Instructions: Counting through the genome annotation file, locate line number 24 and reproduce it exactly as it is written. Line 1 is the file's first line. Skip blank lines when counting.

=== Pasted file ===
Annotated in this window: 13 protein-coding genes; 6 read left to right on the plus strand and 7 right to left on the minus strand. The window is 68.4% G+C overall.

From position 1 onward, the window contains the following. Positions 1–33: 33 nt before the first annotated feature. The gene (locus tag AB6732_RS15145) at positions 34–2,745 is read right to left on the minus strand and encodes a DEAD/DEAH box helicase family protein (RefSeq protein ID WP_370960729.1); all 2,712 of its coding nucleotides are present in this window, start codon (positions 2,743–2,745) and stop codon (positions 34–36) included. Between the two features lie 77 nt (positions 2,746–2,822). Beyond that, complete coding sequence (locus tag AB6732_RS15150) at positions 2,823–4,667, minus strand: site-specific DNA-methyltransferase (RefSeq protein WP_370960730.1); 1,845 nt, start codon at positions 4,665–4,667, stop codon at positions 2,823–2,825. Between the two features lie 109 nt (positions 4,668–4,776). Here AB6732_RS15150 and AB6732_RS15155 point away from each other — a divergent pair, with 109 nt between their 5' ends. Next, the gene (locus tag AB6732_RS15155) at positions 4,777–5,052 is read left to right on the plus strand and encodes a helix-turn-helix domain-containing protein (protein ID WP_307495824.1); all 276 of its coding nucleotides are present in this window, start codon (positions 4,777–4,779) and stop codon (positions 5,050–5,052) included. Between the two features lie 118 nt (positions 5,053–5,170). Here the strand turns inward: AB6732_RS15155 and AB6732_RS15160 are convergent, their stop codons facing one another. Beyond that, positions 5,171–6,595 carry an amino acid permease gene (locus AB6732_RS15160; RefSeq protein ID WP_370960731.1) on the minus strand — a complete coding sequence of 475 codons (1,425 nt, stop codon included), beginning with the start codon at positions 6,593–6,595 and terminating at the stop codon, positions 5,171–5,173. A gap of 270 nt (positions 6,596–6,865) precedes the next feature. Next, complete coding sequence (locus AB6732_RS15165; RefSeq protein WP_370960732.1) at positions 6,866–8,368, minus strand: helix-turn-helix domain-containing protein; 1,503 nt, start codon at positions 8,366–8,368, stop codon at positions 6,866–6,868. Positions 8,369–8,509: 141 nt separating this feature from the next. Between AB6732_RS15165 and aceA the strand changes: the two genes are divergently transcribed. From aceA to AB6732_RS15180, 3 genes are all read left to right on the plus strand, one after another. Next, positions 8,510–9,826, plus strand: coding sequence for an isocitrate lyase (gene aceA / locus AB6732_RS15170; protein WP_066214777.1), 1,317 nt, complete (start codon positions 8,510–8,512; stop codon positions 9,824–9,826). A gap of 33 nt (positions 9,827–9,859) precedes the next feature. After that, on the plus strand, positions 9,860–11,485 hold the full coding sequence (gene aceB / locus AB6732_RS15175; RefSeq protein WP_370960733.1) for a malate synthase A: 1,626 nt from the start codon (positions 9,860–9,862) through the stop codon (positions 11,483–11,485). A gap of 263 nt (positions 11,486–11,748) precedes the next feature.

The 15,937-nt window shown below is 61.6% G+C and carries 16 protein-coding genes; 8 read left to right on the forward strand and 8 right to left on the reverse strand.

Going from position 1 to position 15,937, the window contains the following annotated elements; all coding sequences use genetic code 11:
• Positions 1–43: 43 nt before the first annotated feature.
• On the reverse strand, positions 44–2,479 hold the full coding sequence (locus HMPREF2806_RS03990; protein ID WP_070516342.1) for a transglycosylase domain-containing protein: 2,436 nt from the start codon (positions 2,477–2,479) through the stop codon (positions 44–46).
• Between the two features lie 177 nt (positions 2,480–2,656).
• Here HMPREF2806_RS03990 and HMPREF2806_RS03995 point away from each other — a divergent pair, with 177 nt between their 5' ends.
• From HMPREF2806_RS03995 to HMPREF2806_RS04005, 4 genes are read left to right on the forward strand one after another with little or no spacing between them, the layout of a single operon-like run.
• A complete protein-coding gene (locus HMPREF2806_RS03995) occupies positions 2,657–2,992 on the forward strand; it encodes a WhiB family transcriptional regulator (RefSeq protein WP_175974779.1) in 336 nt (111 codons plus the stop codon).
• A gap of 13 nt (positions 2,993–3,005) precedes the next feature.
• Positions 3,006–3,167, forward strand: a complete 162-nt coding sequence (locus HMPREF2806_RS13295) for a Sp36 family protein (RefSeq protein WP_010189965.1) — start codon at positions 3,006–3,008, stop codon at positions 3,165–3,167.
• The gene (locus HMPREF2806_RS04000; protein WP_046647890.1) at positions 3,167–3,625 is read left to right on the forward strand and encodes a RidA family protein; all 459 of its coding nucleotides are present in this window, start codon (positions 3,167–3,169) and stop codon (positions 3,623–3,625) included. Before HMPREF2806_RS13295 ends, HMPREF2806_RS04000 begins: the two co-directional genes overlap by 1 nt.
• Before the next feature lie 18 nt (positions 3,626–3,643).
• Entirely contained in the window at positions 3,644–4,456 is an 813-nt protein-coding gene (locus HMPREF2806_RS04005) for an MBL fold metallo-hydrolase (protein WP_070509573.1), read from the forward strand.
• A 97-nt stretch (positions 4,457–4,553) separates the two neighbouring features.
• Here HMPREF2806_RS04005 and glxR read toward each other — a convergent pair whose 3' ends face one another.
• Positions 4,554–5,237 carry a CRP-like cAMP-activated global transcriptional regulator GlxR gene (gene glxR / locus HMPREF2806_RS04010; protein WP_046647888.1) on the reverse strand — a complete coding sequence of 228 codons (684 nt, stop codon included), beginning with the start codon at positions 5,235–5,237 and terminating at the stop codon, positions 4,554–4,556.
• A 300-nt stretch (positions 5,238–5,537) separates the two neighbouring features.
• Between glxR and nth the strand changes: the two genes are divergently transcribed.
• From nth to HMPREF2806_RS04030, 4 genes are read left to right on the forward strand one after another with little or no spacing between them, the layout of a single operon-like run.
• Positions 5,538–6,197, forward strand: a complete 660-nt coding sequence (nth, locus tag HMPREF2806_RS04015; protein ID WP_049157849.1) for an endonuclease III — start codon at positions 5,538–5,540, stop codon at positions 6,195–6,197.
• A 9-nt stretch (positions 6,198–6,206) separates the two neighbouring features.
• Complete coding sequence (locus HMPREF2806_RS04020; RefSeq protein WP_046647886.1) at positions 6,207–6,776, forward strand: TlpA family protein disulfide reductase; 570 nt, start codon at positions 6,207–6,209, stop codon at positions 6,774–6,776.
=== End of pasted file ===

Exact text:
• Complete coding sequence (locus HMPREF2806_RS04020; RefSeq protein WP_046647886.1) at positions 6,207–6,776, forward strand: TlpA family protein disulfide reductase; 570 nt, start codon at positions 6,207–6,209, stop codon at positions 6,774–6,776.